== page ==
MTV programming head Curren to 'scale back'

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MTV series guru Lois Curren will "scale back responsibilities," the network said, just months after being promoted to president of entertainment and programming.

"Lois has decided to scale back responsibilities for personal reasons, transferring key administrative duties while continuing to focus on a wide variety of creative projects, including series like 'Room 401,' the untitled Menudo project, 'The Kentucky Kid' and the roster of pilots already in development," an MTV spokeswoman said Friday.

With Curren's absence, MTV loses a longtime key player in its bustling programming division who was instrumental in the emergence of such hits as "The Osbournes" and "Punk'd." Curren reports to Brian Graden, president of entertainment at MTV Networks Music Group and Logo.

Sources said Tony DiSanto, executive vp series development and animation and head of programming at MTV2, will step in to assume day-to-day responsibilities for ongoing development, though Curren will retain her title.

In addition, sources said Curren will retain oversight of a handful of development projects like "Kentucky" while shifting the majority of her duties to DiSanto. How long that arrangement will remain is uncertain, and DiSanto is seen as a likely replacement for Curren should she transition out completely.

In February, Curren was promoted from executive vp series entertainment (HR 2/27). She oversees development, program planning, production and scheduling at MTV. MTV gave no indication of Curren's status at its West Coast upfront presentation Thursday.

MTV has been furiously fighting to keep its competitive edge in primetime television, not to mention the pop culture world at large. The network averaged 522,000 viewers in the 12-24 demo during primetime in the first quarter, down 5% from the previous year, according to Nielsen Media Research.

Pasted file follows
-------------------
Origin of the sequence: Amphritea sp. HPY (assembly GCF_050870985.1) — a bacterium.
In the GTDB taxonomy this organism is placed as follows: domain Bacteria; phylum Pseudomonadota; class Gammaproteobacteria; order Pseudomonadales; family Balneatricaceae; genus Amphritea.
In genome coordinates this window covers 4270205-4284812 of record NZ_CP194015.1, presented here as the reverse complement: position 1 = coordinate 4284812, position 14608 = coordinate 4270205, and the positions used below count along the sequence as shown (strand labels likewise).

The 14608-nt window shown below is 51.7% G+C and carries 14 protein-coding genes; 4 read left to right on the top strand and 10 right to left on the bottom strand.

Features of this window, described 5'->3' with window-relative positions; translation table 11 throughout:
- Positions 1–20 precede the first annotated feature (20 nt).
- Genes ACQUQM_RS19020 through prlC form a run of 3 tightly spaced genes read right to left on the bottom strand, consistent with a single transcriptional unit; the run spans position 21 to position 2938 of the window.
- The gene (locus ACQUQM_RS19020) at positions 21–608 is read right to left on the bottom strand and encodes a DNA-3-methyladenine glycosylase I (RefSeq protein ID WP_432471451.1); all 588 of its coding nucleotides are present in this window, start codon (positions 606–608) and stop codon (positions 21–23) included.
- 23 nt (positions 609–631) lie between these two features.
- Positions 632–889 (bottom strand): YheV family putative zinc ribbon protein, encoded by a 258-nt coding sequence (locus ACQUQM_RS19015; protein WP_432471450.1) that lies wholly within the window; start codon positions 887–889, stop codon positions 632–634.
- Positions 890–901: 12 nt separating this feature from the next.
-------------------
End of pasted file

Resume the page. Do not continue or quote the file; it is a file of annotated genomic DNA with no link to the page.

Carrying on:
Ratings also have been in decline in the 10 Spot, MTV's showcase for original series, averaging 454,000 viewers in the 12-34 demo during the first quarter -- nearly half of what they were in MTV's prime in 2004, when "Osbournes" and "Newlyweds: Nick & Jessica" reigned. Erosion has been most noticeable in some of MTV's longest-running franchises, including "TRL" and "The Real World."

In its most recent slate announcement in February, MTV signaled that it was going to explore more scripted series programming given the glut of reality shows from competing networks. Proposed programs included "Kaya," a single-camera half-hour scripted series about a musically gifted young woman who becomes an overnight sensation.

The network also is aggressively pursuing a multiplatform strategy that will increasingly rely on user-generated content. In January 2006, MTV restructured its creative management ranks and expanded Curren's oversight from strictly West Coast TV development to all longform programming efforts at the channel while moving most of the rest under Dave Sirulnick, executive vp multiplatform production, news and music.

Curren caps a flurry of activity from some of the top female TV execs in the business. Last week, Lifetime Entertainment Services CEO Betty Cohen resigned from the top job and was replaced by Andrea Wong, executive vp alternative programming, specials and late-night at ABC Entertainment. In mid-April, Fox TV Studios chief Angela Shapiro-Mathes decamped for the top job at cable network TLC.

Curren joined MTV in 1998 as senior vp music development. She played an instrumental role in transforming MTV from a repository of music videos to a hit-series machine. Before joining MTV, Curren developed programming at Columbia TriStar Television Distribution. She also served with Graden at the now-defunct Foxlab, an alternative-programming production company under 20th Century Fox that developed series including "Studs."

Kimberly Nordyke contributed to this story.
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